Blossom Dearie: Verve Jazz Masters 51
CD Verve 529 906-2
Blossom Dearie, piano, voice; Ray Brown, bass; Kenny Burrell, Herb Ellis, guitar; Jo Jones, drums; others. Recorded 1955–60; remastered 1996.
“Blossom Dearie” (full name Blossom Margrete Dearie) certainly sounds like a stage name. However, “Dearie” is an old Scottish name, also spelled “Deery” and “Deary.”
As for her given names, she was born in April, and one story is that the pear trees in the area around her home in rural New York were in blossom, and a neighbor brought blossoms to the Dearie home on the day of her birth… . I suspect “Margrete” was chosen by her mother, who either was Norwegian, or was of Norwegian ancestry.
That said, perhaps the stage-name thing (as well as her gamine cuteness, and her little-girl voice) made people underestimate Dearie’s musical intelligence.
While working as a “girl singer” in the late 1940s in NYC, Dearie met singer Dave Lambert. Lambert in turn introduced her to orchestrator Gil Evans (later of Miles Davis Sketches of Spain fame). Dearie then joined the impromptu, for lack of a better term, study group that met in Evans’ famous basement apartment, heated year-round by the steam pipes of a Chinese laundry. I hope the rent was cheap… .
The purpose of the study group was to delve into Claude Thornhill’s Delphic pronouncements on music theory. I tried reading Thornhill’s book. I felt bad about dropping it, until John Atkinson (who is a real musician) told me that it made no sense to him either.
Be that as it may, Evans was Thornhill’s arranger, and the basement group more or less collaborated on some small-ensemble charts that were not much more than theoretical exercises until Miles Davis appointed himself Benevolent Dictator, and that was the birth of Birth of the Cool.
As far as I know there has never been an explanation for why study-group member Blossom Dearie, who was classically trained and very interested in new theories, was not invited into the Birth of the Cool band. It could not have been “Crow Jim,” in that there were other white members. My guess is that Davis did not want all the men in the audience staring at the cute little white girl who could play the piano.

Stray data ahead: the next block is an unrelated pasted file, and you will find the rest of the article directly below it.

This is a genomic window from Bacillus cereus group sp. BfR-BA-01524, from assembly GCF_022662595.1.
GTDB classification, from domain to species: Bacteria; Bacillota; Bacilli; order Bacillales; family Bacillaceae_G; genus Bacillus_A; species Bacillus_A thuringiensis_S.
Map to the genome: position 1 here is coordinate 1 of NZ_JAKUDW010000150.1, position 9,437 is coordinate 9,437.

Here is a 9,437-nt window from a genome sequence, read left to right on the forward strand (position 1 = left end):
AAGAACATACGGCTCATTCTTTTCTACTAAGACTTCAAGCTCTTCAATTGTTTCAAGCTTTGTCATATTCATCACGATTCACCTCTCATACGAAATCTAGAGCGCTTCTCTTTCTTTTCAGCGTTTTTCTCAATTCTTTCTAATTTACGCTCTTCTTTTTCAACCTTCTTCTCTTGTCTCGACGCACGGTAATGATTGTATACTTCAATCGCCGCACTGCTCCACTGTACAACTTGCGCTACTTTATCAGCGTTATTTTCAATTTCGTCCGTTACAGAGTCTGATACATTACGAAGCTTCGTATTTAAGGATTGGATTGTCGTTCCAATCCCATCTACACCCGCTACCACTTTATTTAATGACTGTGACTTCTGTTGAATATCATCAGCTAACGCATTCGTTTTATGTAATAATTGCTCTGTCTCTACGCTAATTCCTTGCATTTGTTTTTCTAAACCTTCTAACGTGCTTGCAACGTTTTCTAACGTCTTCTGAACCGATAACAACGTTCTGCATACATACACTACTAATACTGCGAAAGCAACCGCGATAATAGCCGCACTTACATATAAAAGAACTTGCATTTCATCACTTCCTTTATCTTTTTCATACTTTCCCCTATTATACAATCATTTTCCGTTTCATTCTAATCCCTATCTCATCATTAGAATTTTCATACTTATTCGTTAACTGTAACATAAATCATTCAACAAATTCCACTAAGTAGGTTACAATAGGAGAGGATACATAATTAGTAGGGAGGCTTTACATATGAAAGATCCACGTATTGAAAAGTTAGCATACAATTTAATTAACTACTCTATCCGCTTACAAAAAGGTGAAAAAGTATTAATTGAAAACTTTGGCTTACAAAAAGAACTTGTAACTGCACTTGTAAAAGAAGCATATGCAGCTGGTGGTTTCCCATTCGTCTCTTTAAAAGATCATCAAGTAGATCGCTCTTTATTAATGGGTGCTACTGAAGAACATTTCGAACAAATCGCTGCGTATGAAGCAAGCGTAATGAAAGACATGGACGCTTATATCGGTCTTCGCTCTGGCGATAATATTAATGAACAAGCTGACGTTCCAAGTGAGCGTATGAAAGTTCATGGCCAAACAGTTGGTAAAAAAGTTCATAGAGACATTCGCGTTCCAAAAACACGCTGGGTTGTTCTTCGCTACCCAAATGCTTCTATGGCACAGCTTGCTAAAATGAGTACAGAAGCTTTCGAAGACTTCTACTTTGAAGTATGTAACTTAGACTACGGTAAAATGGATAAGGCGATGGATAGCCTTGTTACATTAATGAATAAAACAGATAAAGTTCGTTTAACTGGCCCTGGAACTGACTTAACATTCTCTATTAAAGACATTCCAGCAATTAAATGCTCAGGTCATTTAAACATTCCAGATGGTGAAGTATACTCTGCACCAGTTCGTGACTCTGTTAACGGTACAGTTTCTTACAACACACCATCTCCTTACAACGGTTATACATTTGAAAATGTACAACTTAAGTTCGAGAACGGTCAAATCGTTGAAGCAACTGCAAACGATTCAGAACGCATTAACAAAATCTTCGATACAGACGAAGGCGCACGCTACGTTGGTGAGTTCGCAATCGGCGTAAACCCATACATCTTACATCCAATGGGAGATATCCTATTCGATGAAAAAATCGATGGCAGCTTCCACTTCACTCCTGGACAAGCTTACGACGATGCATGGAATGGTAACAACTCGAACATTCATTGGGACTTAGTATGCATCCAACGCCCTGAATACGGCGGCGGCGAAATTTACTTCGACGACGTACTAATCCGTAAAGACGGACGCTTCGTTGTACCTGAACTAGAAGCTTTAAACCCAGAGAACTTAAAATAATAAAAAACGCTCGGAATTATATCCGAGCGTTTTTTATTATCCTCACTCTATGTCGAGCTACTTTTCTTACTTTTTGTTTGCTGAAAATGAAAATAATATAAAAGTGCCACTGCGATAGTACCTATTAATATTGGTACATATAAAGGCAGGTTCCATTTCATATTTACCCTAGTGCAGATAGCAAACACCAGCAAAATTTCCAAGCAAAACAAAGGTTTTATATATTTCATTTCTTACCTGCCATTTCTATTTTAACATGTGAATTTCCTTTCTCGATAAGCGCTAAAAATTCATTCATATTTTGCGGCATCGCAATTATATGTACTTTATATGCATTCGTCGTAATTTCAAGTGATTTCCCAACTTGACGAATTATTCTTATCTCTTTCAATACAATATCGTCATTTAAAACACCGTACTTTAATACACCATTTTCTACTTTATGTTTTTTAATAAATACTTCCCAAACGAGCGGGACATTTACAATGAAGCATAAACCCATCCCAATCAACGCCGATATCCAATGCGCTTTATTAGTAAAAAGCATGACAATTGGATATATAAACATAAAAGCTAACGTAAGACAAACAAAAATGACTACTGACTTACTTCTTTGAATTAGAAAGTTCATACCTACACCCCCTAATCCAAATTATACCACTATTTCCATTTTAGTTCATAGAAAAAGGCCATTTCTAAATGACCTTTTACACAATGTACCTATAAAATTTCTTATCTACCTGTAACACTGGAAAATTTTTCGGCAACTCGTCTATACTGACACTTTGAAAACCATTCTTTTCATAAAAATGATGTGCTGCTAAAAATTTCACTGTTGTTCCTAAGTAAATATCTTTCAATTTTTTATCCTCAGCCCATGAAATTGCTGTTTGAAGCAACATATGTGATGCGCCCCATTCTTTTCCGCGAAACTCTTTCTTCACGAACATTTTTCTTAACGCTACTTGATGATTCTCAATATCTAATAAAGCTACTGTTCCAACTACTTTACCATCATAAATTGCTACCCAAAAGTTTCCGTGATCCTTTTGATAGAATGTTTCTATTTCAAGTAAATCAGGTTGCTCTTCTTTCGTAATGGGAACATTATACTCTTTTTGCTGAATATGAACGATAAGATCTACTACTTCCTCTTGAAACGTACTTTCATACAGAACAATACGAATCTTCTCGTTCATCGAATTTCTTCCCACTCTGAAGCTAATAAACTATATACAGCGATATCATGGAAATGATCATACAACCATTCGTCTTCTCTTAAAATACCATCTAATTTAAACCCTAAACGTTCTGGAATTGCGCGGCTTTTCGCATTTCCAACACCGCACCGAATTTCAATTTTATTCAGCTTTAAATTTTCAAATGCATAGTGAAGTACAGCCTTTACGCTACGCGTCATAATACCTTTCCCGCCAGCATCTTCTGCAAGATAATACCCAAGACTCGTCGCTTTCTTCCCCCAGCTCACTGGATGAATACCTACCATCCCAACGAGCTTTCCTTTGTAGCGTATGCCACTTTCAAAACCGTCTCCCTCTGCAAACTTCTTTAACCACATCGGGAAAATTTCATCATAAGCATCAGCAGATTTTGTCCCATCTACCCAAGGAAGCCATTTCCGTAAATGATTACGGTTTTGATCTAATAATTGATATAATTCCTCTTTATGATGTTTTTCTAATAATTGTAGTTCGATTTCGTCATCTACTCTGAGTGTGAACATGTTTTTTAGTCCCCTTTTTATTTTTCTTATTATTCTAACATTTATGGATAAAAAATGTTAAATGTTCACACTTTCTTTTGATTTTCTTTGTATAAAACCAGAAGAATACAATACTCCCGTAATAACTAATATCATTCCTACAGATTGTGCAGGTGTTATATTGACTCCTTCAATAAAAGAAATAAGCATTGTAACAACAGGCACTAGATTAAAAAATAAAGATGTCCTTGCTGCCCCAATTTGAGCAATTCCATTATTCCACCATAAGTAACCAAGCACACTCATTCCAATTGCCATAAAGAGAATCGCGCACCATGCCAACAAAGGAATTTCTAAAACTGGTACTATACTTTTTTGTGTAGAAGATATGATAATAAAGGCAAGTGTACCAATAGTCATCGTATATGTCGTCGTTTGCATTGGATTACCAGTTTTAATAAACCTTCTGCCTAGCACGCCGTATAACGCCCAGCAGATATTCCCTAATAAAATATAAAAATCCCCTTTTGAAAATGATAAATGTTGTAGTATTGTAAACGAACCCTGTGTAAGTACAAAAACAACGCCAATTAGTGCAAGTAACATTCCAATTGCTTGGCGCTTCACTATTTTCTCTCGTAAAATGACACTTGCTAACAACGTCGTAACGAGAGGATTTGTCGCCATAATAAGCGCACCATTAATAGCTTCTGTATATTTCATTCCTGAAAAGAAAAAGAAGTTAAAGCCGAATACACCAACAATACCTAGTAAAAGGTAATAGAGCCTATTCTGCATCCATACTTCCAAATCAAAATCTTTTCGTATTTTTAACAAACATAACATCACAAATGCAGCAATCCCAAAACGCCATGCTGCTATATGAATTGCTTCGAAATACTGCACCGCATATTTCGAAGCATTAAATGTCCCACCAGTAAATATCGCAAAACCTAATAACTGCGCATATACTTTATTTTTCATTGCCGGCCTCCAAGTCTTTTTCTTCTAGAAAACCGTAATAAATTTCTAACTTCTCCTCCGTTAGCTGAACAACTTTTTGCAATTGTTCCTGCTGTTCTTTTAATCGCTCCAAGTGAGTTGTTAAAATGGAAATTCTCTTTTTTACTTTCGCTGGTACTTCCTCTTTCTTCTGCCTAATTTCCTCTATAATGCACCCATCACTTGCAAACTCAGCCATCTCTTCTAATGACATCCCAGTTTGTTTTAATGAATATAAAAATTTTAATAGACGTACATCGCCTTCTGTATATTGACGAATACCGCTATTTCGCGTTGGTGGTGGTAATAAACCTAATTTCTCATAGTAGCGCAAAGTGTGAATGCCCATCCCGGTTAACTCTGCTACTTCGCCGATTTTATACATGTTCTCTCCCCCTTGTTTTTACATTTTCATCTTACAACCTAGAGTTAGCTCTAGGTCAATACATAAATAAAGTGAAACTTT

In 1952 Dearie moved to Paris, where her roommate for a time was Annie Ross, later of the very successful vocal jazz group Lambert, Hendricks & Ross. (Annie Ross also wrote the lyrics to the song “Twisted” that is the comedic ending of Joni Mitchell’s album Court and Spark.) Dearie also recorded for Michel Legrand, who was at the start of his career. While in Paris, Dearie was heard and signed by Norman Granz of Verve Records.
Blossom Dearie plays piano on all but one track of this survey of her early US recordings for Verve. For all but one track, Ray Brown is her bass player. Guitar duties divide between Herb Ellis, Mundell Lowe, and Kenny Burrell. Jo Jones and Ed Thigpen alternate drumming. Dearie plays effortlessly and playfully with Oscar Peterson’s rhythm section of the time, augmented by Count Basie’s drummer of the time. I point out those peer connections to show that Dearie is seriously underrated as a musician.
Dearie’s airy voice is one of a kind, and her approach to a song could be a bit cerebral, or gently ironic (or even philosophically detached) in ways Julie London was usually not. A charming introduction to a unique interpreter, at a bargain price (the CD goes for peanuts on eBay).
Here are some brief MP3clips, posted in the spirit of Fair Use:
3 Once Upon A Summertime.mp3
6 Someone To Watch Over Me.mp3
10 Tea For Two.mp3
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